The design of the KPLO is the product of collaboration between KARI, Hanwha and others. The orbiter’s large body, measuring 2.29 m (nearly 7 ft 6 in) in length, was developed by KARI, and Hanwha Corporation provided the propulsion system inside. The KPLO also has a 30N class large-capacity high-thrust propulsion system needed to push it into lunar orbit. The KPLO’s single satellite propulsion unit, provided by Hanwha Corporation, was first utilized in the development of the Arirang 2 satellite in the 1990s and will also be used in next-generation low-orbit satellites.
KPLO’s liquid propulsion system, which allows the lunar probe to maintain a steady orbit and position and helps it land safely, was also developed through a collaboration between Hanwha Corporation and others. This technology was selected as one of Korea’s top 10 technologies in 2021 and is designed to help KPLO reach its target orbit safely and successfully.
The KPLO carries six unique scientific instruments to collect new data from the surface of the Moon. The KPLO has two indigenously built cameras: The Lunar Terrain Imager (LUTI) and a wide-angle polarimetric camera (PolCam). The parts for LUTI, which will take pictures of the Moon’s surface at a high-resolution of 2.5 meters per pixel, were supplied by Hanwha Systems, and the camera was developed through a collaboration of i3Systems, DACC-Aerospace Co., LTD and others. The PolCam has the potential to provide the first map of the Moon using polarized light, which has never been done for any planets or moons.
The KPLO is also equipped with a gamma-ray spectrometer (KGRS), which will analyze gamma rays released from the Moon, and a Magnetometer (KMAG), used to analyze magnetic “swirls” on the Moon to determine how it is protected from space radiation.
Perhaps most notably, Danuri is equipped with the ShadowCam, a camera provided by NASA that has been modified to be 200 times more sensitive than the original Lunar Reconnaissance Orbiter Camera (LROC) it is based on. The ShadowCam’s high resolution will help to map the shadow regions and locate water ice deposits and other resources. If successful, the South Korean KPLO mission will provide the first-ever high-resolution photographs of permanently dark areas of the Moon. These photographs could detect seasonal changes of the permanently shadowed regions (PSR) to measure the terrain inside craters, map albedo patterns of the PSR and interpret their nature, and more.
Finally, in an attempt to conduct interplanetary internet communication, KPLO is equipped with a Disruption Tolerant Network Experiment Payload (DTNPL). When testing the connection, KPLO plans to stream the BTS song “Dynamite,” an homage to the South Korean group making history both on Earth and soon in space.
Launching Into Space and the Future
The KPLO joins many other lunar missions that are currently underway. Let’s take a look at how these missions fall within the greater scope of global space exploration and how Hanwha’s contributions will play a role in working towards these goals.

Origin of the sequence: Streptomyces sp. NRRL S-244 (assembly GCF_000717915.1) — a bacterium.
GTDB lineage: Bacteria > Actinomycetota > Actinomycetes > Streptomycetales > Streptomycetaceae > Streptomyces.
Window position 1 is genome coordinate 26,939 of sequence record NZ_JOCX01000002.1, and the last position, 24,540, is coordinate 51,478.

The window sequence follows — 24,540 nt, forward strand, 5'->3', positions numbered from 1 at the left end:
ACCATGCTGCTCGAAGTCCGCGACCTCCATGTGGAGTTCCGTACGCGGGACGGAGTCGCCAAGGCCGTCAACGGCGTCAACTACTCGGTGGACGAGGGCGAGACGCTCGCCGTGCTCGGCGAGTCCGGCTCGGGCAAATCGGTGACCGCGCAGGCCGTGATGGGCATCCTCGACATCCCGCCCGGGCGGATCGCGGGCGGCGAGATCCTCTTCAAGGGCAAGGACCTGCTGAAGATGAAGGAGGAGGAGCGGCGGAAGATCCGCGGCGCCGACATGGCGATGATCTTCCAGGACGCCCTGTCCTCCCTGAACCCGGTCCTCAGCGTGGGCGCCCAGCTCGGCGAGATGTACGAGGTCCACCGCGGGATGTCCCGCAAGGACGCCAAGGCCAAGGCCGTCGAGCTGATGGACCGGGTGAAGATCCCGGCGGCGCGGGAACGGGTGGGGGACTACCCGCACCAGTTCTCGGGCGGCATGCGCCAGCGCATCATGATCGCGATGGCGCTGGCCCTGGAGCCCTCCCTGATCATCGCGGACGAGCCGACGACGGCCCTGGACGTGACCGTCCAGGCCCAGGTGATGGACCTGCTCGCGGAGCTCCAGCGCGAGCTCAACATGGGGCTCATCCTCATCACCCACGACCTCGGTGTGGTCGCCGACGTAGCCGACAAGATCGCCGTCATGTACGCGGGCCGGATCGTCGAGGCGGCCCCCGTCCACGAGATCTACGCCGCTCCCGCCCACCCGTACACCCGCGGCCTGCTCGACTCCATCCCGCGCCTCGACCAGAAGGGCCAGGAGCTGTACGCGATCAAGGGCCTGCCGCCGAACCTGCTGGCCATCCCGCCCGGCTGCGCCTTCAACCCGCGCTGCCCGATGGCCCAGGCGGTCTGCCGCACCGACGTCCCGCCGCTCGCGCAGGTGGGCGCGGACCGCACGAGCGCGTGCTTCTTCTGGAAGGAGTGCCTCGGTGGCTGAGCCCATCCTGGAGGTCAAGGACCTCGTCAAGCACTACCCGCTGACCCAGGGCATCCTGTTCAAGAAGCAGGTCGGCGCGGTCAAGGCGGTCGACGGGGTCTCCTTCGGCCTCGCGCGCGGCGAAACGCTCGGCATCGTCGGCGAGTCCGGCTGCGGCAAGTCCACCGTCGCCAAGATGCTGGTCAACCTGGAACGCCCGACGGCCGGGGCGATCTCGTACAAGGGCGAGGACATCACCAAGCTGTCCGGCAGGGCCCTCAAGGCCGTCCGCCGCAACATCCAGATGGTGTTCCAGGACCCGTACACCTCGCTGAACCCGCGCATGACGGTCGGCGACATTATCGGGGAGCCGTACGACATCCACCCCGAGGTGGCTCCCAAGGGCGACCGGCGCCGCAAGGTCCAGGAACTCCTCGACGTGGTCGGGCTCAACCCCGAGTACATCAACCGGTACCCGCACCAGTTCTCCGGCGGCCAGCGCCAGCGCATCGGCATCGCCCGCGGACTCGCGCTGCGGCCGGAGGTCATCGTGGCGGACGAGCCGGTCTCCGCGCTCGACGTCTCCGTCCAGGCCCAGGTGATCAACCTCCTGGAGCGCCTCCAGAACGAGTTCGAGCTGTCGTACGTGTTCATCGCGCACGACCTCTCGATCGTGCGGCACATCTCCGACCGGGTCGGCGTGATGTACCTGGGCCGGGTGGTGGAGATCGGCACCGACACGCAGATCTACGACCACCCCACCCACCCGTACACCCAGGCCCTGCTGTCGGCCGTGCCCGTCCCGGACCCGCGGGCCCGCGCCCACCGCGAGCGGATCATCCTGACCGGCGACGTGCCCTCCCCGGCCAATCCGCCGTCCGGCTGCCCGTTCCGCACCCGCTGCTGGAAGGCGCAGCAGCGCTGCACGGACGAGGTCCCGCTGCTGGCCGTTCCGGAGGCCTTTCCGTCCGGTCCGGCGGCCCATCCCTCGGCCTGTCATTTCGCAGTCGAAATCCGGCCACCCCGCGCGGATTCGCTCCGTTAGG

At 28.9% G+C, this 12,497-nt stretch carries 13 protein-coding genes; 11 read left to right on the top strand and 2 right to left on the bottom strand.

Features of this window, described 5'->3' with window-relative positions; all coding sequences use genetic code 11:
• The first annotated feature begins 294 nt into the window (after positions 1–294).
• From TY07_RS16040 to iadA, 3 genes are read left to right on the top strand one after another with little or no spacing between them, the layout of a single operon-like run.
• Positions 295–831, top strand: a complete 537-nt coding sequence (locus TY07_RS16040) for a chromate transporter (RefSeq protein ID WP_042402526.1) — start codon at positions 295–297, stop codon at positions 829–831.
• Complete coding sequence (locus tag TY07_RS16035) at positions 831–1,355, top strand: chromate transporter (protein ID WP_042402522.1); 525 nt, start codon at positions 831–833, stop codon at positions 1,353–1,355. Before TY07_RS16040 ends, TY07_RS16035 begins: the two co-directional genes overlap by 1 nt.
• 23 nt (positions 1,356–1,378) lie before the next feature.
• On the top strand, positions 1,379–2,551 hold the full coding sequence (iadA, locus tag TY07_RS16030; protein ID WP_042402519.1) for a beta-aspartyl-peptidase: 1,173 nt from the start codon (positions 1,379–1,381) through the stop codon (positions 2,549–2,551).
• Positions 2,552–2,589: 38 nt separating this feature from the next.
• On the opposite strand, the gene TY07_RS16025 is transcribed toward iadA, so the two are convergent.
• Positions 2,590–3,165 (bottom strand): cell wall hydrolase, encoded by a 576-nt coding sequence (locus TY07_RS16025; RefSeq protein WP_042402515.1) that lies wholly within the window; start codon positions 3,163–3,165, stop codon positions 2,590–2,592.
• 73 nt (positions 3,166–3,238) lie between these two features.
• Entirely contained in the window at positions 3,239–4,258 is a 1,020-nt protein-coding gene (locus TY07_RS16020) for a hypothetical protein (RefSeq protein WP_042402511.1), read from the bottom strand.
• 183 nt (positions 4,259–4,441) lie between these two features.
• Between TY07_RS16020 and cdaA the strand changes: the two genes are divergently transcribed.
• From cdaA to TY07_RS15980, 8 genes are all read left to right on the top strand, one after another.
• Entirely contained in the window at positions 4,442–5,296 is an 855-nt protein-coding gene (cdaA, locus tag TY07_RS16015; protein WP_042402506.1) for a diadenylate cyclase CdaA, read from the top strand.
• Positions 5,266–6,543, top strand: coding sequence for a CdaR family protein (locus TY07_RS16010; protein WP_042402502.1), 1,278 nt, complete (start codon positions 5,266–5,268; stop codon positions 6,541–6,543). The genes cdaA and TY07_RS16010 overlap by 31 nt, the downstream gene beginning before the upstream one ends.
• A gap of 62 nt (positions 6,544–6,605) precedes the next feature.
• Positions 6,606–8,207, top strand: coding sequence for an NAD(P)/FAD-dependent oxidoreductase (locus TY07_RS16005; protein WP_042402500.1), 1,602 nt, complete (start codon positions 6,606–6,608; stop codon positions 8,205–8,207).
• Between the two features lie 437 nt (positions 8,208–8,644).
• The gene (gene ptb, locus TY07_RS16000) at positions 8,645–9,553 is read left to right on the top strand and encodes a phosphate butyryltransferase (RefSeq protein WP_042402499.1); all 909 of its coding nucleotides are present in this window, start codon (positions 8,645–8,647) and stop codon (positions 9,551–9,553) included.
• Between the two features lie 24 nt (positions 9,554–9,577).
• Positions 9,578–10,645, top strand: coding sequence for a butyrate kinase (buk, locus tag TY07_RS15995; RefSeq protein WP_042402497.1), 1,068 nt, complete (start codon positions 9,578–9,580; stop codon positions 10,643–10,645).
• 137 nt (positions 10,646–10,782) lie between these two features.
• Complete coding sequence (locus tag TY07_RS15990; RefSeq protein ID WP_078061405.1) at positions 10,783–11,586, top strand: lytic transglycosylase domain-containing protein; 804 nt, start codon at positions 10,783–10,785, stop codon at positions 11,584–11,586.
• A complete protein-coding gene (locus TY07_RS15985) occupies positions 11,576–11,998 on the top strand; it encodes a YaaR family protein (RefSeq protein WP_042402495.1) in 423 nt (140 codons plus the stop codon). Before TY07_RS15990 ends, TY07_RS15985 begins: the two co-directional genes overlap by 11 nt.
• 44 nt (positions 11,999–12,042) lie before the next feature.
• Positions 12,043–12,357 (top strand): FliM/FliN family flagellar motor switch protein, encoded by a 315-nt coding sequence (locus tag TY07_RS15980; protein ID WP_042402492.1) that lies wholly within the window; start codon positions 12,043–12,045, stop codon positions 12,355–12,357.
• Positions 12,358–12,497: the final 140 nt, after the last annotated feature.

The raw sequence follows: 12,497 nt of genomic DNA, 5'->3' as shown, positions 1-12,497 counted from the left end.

Along with the KPLO, a number of other nations have plans to send their own probes or landers to the Moon. These include Japan, which aims to send a probe to reach the lunar surface to find water ice, and Russia, which is working to send its first probe since 1976 to land on the Southern lunar pole. South Korea’s KPLO mission falls in step with these goals and will help to provide data and information that can be used for these and future space missions.
KPLO is South Korea’s first step in its lunar exploration plan. The second step will be to land on the Moon by 2031 and conduct lunar surface investigations using rovers and landers. In line with this plan, Hanwha is gearing up to work with KARI on the development of a next-generation space launch vehicle capable of thrusting sufficient payloads to put a lunar lander on the surface of the Moon. Hanwha will also conduct R&D in collaboration with leading Korean research institutes to incorporate an In Situ Resource Utilization (ISRU) mission in the moon lander.
Since the success of Nuri-ho, South Korea also has plans to improve Nuri’s technical capabilities and stability by making an additional four launches by 2027. In collaboration with KARI, Hanwha will work to develop these four additional rockets, furthering South Korea’s aerospace progress.
Perhaps the biggest missions ahead are the NASA Artemis missions that aim to send the first woman and person of color to the Moon. After conducting a variety of lunar missions, this program ultimately aims to send astronauts to Mars. South Korea joined other nations in signing the Artemis Accords in May 2021, showing its commitment to pursuing further space exploration and establishing a presence on the Moon. In support of these goals, Hanwha is developing ISRU technologies to utilize resources in space, such as on the Moon and Mars, to help space programs sustain longer missions and be less reliant on resources from Earth. Through this agreement, Hanwha will help South Korea become a leading global player in space exploration and further progress for all.
The Final Frontier Within Reach
Despite the challenges that we have endured in the past, lunar exploration and, more broadly, space exploration seem within our reach now more than ever. We are entering the “New Space Age,” an era where limits are challenged and history is written. With the cooperation of nations and companies around the world, we can further our understanding of space and explore the galaxy beyond our wildest imaginations. Hanwha remains committed to partnering with companies and organizations to continue developing technology for space exploration, aiming to reach the stars someday.